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AAPG Bulletin, V. 86, No. 10 (October 2002),Copyright ©2002. The American Association of Petroleum Geologists. All rights reserved.

Rock types and permeability prediction from dipmeter and image logs: Shuaiba reservoir (Aptian), Abu Dhabi

S. Duffy Russell,1 Mahmoud Akbar,2 Badarinadh Vissapragada,3 Gordon M. Walkden4

1Saudi Arabian Oil Company, P.O. Box 5000, Dhahran 31311, Saudi Arabia; email: [email protected]
2Schlumberger-Reservoir Evaluation/Interpretation Development, P. O. Box 21, Abu Dhabi, United Arab Emirates; email: [email protected]
3Schlumberger-Reservoir Evaluation/Interpretation Development, P. O. Box 21, Abu Dhabi, United Arab Emirates; email: [email protected]
4Department of Geology and Petroleum Geology, University of Aberdeen, Meston Building, King's College, Aberdeen, AB24 3UE, Scotland, United Kingdom; email: [email protected]


Duffy Russell is a senior carbonate geologist at Saudi Aramco in the Reservoir Characterization Department, Southern Fields Characterization Division. He received B.S. and M.S. degrees in geology from North Carolina State University in 1976 and Duke University in 1979 and a Ph.D. in geology from the University of Aberdeen in 2001. He started his career as a geophysicist with Amoco Production Company in 1979 and has worked nearly 21 years as a geologist for Mobil Oil Corporation and ExxonMobil, specializing in carbonate reservoir characterization.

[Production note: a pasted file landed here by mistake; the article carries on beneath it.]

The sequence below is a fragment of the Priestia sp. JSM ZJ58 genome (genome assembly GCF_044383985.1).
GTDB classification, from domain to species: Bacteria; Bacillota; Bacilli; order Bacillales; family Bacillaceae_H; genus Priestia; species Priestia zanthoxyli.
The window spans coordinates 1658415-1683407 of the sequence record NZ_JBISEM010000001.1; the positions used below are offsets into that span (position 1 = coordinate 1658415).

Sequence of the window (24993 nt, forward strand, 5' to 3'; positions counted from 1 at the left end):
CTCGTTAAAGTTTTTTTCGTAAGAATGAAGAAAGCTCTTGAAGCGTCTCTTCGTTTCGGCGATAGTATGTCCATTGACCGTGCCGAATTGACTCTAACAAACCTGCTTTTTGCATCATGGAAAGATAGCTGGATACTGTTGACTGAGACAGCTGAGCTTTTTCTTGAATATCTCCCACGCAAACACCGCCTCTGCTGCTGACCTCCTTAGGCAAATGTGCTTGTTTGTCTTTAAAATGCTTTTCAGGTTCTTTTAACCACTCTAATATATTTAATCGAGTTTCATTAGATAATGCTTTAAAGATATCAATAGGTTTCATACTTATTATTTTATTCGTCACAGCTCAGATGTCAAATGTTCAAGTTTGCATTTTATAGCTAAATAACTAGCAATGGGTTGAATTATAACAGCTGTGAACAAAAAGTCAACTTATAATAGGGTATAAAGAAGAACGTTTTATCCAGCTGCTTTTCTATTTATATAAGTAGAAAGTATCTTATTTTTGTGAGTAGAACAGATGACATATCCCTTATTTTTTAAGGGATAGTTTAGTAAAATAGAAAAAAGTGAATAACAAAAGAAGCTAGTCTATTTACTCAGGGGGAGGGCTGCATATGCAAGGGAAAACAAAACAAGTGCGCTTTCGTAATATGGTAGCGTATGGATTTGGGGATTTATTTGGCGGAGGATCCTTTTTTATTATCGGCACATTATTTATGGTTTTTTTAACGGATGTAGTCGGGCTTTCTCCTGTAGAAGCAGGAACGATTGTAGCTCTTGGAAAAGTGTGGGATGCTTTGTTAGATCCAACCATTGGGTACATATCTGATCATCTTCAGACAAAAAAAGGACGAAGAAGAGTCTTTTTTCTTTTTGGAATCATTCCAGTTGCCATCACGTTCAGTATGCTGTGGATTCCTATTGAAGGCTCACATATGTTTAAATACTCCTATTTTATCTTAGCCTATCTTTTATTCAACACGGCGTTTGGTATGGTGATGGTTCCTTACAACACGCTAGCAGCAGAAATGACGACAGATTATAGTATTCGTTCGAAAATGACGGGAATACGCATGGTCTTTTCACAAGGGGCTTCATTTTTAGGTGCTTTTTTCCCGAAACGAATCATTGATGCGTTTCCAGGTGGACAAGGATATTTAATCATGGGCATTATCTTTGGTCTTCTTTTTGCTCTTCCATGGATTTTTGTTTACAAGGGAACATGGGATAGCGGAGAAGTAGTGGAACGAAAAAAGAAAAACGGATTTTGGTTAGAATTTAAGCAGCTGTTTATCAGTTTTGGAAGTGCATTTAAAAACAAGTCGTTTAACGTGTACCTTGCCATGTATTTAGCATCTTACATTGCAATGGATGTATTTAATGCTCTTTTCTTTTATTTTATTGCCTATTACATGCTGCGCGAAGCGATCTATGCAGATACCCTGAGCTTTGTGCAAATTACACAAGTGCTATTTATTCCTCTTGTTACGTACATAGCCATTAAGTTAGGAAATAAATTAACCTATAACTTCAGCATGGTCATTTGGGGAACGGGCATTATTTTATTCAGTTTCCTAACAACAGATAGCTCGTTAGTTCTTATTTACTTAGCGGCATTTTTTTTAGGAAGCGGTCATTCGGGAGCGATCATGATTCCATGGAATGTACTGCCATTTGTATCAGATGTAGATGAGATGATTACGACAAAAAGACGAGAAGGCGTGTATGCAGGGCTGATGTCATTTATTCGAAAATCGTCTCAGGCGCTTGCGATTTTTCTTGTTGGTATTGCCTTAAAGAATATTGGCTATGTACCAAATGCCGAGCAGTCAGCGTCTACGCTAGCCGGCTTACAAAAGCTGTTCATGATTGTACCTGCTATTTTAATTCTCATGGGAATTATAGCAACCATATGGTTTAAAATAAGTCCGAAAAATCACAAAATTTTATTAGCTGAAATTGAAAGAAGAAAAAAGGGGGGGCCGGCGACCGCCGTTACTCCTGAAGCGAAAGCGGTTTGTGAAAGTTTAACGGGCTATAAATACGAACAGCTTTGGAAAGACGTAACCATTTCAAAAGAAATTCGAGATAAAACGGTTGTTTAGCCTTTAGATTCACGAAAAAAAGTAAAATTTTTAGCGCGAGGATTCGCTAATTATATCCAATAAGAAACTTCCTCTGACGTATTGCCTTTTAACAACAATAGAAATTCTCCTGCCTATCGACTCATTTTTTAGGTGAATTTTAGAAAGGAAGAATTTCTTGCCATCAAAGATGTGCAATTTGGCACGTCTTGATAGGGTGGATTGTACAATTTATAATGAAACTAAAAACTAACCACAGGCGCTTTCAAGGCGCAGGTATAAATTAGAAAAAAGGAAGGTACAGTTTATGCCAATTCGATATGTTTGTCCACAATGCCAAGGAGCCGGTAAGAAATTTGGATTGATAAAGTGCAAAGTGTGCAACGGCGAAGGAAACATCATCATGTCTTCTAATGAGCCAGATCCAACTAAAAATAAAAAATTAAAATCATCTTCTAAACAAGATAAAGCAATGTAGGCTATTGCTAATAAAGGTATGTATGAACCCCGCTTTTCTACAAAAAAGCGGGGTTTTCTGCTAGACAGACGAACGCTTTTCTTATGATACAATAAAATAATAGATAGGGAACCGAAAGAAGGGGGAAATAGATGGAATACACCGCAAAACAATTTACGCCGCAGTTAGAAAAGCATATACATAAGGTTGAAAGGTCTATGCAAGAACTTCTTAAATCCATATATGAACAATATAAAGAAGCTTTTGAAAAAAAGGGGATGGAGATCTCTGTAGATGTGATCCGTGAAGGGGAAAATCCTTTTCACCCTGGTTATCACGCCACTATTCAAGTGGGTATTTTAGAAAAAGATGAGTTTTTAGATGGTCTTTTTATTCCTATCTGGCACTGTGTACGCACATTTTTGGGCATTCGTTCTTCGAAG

Mahmoud Akbar is a principal geologist for Schlumberger working Iran, Qatar, the United Arab Emirates, Oman, and Yemen. He started his professional career with Schlumberger Wireline and Testing in 1985 in Pakistan. He received B.Sc. (1983) and M.Sc. (1985) degrees in applied geology from the University of Punjab, Pakistan. He has carried out research in the Lower Himalayas on factors controlling fractures and their effect on rock strength.

Badarinadh Vissapragada is a senior petrophysicist with Schlumberger Data and Consulting Services, Abu Dhabi, United Arab Emirates. He did his postgraduate study in geophysics at Andhra University, Waltair, India. He has more than 19 years of petrophysics experience in India and Middle East reservoirs from fieldwide petrophysical studies and reservoir characterization. His special interests are reservoir rock typing, permeability, and fracture detection.

Gordon Walkden is head of the Department of Geology and Petroleum Geology at the University of Aberdeen, Scotland. After receiving a degree from Quintin School in London, he obtained his Ph.D. in carbonate sedimentology from Manchester University, United Kingdom, in 1970. Gordon was appointed senior lecturer in 1988 and became department head in 1993. He has extensive field experience and supervision of research projects in Britain, Europe, North America, and the Middle East.


We are grateful to the Abu Dhabi Company for Onshore Oil Operations (ADCO), Abu Dhabi National Oil Company (ADNOC), Mobil Oil Corporation, and Schlumberger for permission to publish this article. We thank Sandeep Chakravorty of Schlumberger-Geoquest for his assistance in preparing the software analyses. Peter Skelton and Jean-Pierre Masse provided valuable assistance in the identification of rudist assemblages. Helpful suggestions on the draft manuscript were made by AAPG reviewers Neil Hurley and Stephen Prensky.